It seems there is a tendency to denigrate the affects of embodied and
ego-ed life, which include the ability to set goals, to entertain a
practice (physical or otherwise), to experience suffering and pain,
to listen to the mind. It seems there is also a parallel tendency to
elevate residing in the heart, letting go of action, desire, and
connection to the ego and body.
What I observe is that these two 'ends' are merely that, ends of a
spectrum, which is, perhaps, more of a cycle. Permanent residence in
one or the other, seems to be a sham. To say one residence is better
than the other, reveals an attraction to one and an aversion to the
other, but it also reveals the particular place one happens to be on
So, if the pressures of bearing the ego and body have become too
oppressive, then why not remind oneself of the other end of the
spectrum? Conversely, if the dissociations and detachments
commensurate with the other end have left you unable to engage life,
or even to admit that you are a living being, capable of being
differentiated, then why not bend in that direction for a bit?
Somewhere, between the two, is a fine balance point, where both ends
may be equally appreciated. Instead of 'either or', it is a case
of 'both and'.
That said, my goal for today is to get my wallsections drawn and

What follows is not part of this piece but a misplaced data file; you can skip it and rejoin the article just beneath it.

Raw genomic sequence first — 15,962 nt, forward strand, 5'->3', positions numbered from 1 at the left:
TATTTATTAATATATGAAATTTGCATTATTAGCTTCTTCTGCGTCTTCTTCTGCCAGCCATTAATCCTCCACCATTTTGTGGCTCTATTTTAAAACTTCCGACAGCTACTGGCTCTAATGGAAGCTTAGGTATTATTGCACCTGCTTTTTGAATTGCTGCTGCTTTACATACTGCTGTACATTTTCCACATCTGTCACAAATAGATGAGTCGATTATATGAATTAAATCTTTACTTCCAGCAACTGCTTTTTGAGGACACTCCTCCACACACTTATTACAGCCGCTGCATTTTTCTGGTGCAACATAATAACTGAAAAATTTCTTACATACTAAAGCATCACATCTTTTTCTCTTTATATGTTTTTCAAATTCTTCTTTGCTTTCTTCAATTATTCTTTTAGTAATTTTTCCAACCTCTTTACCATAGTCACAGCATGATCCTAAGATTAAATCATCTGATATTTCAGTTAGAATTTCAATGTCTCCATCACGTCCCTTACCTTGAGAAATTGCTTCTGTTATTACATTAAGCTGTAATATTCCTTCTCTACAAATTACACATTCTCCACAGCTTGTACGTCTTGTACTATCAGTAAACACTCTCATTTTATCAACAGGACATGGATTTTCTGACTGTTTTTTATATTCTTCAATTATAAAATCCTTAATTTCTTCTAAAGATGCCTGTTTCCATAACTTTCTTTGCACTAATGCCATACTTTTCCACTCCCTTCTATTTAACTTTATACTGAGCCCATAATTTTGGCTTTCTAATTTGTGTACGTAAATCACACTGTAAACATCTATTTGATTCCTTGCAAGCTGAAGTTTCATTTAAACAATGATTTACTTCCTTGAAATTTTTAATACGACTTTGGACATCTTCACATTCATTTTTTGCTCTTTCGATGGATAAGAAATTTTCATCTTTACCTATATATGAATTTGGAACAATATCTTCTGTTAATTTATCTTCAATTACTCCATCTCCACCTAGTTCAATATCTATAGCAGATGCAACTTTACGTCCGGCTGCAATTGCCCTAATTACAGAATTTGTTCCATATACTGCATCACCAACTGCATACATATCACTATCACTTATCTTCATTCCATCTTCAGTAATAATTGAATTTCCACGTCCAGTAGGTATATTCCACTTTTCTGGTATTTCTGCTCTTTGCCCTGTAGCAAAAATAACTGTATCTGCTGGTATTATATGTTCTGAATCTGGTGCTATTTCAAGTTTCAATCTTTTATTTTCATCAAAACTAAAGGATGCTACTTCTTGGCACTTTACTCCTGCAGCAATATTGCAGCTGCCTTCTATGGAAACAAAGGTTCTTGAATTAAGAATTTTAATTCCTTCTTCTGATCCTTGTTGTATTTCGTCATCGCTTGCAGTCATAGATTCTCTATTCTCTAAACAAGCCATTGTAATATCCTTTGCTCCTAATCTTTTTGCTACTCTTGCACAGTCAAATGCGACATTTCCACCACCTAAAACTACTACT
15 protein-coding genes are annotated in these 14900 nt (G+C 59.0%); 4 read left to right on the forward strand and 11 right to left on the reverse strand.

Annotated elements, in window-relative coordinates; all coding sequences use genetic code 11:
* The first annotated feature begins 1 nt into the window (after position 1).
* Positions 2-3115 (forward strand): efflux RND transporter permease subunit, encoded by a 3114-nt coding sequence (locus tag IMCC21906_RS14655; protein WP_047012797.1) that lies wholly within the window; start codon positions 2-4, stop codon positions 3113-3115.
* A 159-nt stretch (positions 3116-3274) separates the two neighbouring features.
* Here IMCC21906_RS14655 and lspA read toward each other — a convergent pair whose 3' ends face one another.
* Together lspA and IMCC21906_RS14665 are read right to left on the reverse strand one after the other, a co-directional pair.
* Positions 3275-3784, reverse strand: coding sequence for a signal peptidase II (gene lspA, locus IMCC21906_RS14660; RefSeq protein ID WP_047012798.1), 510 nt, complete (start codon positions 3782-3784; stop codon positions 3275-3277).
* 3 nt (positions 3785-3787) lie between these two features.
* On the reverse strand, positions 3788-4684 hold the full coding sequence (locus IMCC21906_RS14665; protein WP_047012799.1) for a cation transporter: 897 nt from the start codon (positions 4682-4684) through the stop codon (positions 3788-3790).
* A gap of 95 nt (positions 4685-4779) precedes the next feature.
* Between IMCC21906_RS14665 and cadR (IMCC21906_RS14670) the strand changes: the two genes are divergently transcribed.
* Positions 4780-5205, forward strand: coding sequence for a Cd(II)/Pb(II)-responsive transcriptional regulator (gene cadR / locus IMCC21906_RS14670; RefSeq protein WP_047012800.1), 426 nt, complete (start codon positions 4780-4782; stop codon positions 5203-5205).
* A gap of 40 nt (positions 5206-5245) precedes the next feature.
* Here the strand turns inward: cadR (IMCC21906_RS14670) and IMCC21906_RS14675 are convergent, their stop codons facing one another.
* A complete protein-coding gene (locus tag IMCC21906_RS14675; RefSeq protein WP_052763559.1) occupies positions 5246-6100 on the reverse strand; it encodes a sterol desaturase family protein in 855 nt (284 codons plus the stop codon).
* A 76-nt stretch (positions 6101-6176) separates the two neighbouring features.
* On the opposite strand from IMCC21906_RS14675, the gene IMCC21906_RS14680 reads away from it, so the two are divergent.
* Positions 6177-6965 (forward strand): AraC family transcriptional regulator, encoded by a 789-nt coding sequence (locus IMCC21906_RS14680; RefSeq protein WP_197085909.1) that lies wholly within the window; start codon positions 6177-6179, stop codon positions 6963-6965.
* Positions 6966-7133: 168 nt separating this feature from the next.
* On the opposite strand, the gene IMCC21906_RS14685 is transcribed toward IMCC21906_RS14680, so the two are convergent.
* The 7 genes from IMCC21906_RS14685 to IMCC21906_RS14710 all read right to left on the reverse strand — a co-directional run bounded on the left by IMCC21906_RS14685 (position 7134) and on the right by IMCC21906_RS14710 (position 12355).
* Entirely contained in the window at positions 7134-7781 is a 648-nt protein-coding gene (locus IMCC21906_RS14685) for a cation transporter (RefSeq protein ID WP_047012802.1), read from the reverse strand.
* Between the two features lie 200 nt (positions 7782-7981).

start on those roof details. Hop to, girl! You have a deadline! No
heart until mind is finished! Right! Lol!
> Physical practices have
> a limit, as do all self-
> improvement programs.
> Controlling action with an
> agenda keeps one confined to
> a pattern, and caught in the
> conflict of overcoming.
> There is the pleasure of achievement,
> and the pain of failure, both which
> results in a preoccupation with the "I",
> the "self" - the "me" and the "mine".
> In this way I am all the time
> self-consciously "becoming more
> or becoming less", as I measure,
> and try to control "my progress".
> So the sense of an egotistical
> self can become more solidified
> each time I try to improve myself
> with some daily agenda, and the
> more I enforce it, the more I loose
> the freedom of spontaneity.
> The mind does not know the way
> to the "Unknown", and that is
> why it is so essential to FEEL
> the spontaneity of the "Heart",
> and to let it dominate - to let
> it have duration, so that it can
> overcome all the ignorance and
> pettiness of the mind.
> ... Only then can there be "Freedom".
> Then Heart knows "The Way", but the
> mind does not. The mind can only
> accumulate negative or positive
> vanity - in its sense of achievement
> or failure, and in the sense of an
> entity becoming more or less,
> ... Because the mind does not have
> the power of "Being".